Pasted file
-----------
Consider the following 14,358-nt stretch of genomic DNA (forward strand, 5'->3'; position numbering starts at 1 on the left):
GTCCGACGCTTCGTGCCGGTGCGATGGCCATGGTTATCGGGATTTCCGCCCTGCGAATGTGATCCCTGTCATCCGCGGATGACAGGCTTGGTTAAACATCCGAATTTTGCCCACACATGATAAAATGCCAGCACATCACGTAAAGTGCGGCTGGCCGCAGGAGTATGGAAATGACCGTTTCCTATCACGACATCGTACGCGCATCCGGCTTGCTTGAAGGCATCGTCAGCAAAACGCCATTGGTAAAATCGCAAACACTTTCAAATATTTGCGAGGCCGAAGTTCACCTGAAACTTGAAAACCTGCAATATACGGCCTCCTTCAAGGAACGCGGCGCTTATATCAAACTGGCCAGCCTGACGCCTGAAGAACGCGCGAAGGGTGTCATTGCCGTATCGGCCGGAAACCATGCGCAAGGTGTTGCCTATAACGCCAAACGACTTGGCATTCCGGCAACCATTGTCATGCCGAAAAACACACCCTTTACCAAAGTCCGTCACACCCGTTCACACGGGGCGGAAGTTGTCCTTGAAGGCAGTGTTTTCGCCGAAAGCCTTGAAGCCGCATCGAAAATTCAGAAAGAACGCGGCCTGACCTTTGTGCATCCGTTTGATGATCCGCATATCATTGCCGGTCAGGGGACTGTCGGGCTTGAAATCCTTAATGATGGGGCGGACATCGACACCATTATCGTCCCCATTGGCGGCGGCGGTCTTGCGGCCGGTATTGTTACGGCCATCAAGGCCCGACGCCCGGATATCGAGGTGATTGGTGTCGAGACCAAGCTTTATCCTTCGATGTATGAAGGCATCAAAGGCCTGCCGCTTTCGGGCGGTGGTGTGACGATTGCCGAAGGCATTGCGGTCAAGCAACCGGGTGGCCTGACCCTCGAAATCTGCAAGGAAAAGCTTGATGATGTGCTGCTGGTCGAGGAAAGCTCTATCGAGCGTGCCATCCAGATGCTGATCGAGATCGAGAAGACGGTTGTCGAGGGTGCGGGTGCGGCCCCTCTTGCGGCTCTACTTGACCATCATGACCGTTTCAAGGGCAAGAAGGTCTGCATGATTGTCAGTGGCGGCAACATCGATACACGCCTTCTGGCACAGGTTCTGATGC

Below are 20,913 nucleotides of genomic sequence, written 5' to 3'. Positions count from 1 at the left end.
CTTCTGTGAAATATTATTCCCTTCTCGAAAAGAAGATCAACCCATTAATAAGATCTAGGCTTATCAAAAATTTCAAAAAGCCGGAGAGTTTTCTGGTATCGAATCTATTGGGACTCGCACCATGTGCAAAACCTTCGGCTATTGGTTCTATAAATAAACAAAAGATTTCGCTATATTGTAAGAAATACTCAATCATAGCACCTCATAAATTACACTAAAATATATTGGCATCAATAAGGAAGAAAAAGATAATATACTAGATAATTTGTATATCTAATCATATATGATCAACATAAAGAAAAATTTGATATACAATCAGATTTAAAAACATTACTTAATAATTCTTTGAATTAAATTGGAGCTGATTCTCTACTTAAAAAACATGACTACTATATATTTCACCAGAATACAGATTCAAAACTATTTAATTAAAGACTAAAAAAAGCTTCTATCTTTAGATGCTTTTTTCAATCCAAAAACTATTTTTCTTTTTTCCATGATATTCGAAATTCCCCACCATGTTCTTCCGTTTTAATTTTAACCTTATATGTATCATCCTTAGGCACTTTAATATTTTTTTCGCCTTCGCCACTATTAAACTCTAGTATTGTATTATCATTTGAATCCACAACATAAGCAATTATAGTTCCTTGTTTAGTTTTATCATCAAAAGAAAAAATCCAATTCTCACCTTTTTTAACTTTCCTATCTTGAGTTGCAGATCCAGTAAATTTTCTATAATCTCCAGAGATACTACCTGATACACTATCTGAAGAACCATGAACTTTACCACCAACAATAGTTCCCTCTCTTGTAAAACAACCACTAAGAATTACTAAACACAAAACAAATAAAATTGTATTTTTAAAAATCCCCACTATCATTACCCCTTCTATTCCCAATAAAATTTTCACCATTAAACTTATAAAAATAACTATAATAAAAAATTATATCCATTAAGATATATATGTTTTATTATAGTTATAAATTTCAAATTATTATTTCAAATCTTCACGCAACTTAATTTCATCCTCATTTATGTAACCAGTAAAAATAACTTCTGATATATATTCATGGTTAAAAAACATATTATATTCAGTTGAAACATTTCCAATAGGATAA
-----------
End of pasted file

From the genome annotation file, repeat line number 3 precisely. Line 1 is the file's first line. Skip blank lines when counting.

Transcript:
Below are 20,913 nucleotides of genomic sequence, written 5' to 3'. Positions count from 1 at the left end.